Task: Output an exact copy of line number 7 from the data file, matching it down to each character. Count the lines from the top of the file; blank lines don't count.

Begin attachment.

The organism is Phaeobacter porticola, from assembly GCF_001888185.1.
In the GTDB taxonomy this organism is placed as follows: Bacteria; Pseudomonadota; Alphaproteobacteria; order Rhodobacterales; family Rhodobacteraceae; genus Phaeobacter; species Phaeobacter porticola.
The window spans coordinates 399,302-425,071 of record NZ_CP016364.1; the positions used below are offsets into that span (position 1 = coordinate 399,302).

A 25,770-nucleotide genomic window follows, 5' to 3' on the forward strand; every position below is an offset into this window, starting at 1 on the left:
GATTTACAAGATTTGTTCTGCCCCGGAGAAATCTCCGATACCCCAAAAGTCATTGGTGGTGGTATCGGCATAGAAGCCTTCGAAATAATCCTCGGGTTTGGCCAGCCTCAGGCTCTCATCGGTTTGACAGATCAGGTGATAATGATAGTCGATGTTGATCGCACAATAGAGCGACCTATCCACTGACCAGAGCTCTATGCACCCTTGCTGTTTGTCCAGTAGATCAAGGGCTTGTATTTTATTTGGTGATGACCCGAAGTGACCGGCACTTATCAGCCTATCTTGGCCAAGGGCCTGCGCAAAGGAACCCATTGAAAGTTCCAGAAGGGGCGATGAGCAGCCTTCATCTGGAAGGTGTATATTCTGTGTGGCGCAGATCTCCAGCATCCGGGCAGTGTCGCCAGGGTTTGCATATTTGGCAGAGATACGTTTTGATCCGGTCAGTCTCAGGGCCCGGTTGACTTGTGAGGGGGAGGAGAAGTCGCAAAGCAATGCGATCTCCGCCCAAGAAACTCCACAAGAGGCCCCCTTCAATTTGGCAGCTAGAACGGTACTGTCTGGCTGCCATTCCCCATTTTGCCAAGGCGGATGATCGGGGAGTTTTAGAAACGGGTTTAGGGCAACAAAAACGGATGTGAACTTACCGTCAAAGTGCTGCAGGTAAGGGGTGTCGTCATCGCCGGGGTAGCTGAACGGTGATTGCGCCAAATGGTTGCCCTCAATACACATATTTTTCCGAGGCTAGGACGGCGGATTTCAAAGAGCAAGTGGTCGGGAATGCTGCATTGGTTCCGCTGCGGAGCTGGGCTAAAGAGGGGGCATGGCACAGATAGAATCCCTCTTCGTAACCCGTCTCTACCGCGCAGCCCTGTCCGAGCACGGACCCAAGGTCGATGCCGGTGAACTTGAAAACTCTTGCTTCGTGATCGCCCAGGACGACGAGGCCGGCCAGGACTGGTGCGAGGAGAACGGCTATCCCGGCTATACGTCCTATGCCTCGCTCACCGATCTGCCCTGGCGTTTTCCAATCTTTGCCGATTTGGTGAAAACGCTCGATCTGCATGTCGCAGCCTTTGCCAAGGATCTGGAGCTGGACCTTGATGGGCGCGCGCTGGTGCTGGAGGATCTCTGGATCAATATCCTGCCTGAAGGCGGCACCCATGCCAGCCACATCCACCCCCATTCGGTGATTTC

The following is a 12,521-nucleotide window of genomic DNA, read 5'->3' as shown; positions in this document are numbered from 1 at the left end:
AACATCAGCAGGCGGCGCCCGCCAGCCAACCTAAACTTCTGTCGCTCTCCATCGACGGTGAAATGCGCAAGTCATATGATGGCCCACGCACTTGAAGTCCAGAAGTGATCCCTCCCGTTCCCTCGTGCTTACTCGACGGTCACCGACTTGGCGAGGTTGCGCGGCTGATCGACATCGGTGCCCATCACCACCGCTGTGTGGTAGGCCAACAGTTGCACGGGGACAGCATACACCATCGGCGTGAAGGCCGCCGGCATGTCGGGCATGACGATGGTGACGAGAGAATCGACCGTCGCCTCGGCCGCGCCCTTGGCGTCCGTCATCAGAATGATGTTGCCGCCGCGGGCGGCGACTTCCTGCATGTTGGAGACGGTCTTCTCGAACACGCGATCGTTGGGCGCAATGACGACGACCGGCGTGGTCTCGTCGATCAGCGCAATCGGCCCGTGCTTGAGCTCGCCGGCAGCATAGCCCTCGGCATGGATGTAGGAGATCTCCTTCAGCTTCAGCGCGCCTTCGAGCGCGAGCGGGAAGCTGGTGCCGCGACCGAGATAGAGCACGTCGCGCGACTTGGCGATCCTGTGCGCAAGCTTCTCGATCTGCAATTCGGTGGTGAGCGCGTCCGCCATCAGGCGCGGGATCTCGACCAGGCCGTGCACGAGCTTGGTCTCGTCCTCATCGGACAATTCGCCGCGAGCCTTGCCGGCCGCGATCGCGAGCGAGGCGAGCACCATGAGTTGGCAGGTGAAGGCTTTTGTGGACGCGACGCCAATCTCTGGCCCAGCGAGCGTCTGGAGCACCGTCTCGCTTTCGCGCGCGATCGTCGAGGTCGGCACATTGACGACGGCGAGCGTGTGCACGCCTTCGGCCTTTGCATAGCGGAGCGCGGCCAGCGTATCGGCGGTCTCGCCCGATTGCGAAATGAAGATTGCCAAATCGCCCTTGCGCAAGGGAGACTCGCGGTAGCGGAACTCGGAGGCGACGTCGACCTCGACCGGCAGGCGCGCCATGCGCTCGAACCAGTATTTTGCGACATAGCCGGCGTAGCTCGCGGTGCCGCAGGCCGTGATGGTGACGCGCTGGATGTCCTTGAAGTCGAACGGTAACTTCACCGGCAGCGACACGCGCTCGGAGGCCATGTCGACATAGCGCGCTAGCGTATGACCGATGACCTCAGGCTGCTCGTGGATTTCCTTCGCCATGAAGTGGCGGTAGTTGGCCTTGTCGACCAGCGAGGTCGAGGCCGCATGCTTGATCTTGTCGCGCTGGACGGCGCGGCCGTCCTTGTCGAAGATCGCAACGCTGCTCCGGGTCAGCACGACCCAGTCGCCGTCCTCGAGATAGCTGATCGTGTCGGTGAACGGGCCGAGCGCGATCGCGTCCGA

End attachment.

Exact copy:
AACATCAGCAGGCGGCGCCCGCCAGCCAACCTAAACTTCTGTCGCTCTCCATCGACGGTGAAATGCGCAAGTCATATGATGGCCCACGCACTTGAAGTCCAGAAGTGATCCCTCCCGTTCCCTCGTGCTTACTCGACGGTCACCGACTTGGCGAGGTTGCGCGGCTGATCGACATCGGTGCCCATCACCACCGCTGTGTGGTAGGCCAACAGTTGCACGGGGACAGCATACACCATCGGCGTGAAGGCCGCCGGCATGTCGGGCATGACGATGGTGACGAGAGAATCGACCGTCGCCTCGGCCGCGCCCTTGGCGTCCGTCATCAGAATGATGTTGCCGCCGCGGGCGGCGACTTCCTGCATGTTGGAGACGGTCTTCTCGAACACGCGATCGTTGGGCGCAATGACGACGACCGGCGTGGTCTCGTCGATCAGCGCAATCGGCCCGTGCTTGAGCTCGCCGGCAGCATAGCCCTCGGCATGGATGTAGGAGATCTCCTTCAGCTTCAGCGCGCCTTCGAGCGCGAGCGGGAAGCTGGTGCCGCGACCGAGATAGAGCACGTCGCGCGACTTGGCGATCCTGTGCGCAAGCTTCTCGATCTGCAATTCGGTGGTGAGCGCGTCCGCCATCAGGCGCGGGATCTCGACCAGGCCGTGCACGAGCTTGGTCTCGTCCTCATCGGACAATTCGCCGCGAGCCTTGCCGGCCGCGATCGCGAGCGAGGCGAGCACCATGAGTTGGCAGGTGAAGGCTTTTGTGGACGCGACGCCAATCTCTGGCCCAGCGAGCGTCTGGAGCACCGTCTCGCTTTCGCGCGCGATCGTCGAGGTCGGCACATTGACGACGGCGAGCGTGTGCACGCCTTCGGCCTTTGCATAGCGGAGCGCGGCCAGCGTATCGGCGGTCTCGCCCGATTGCGAAATGAAGATTGCCAAATCGCCCTTGCGCAAGGGAGACTCGCGGTAGCGGAACTCGGAGGCGACGTCGACCTCGACCGGCAGGCGCGCCATGCGCTCGAACCAGTATTTTGCGACATAGCCGGCGTAGCTCGCGGTGCCGCAGGCCGTGATGGTGACGCGCTGGATGTCCTTGAAGTCGAACGGTAACTTCACCGGCAGCGACACGCGCTCGGAGGCCATGTCGACATAGCGCGCTAGCGTATGACCGATGACCTCAGGCTGCTCGTGGATTTCCTTCGCCATGAAGTGGCGGTAGTTGGCCTTGTCGACCAGCGAGGTCGAGGCCGCATGCTTGATCTTGTCGCGCTGGACGGCGCGGCCGTCCTTGTCGAAGATCGCAACGCTGCTCCGGGTCAGCACGACCCAGTCGCCGTCCTCGAGATAGCTGATCGTGTCGGTGAACGGGCCGAGCGCGATCGCGTCCGA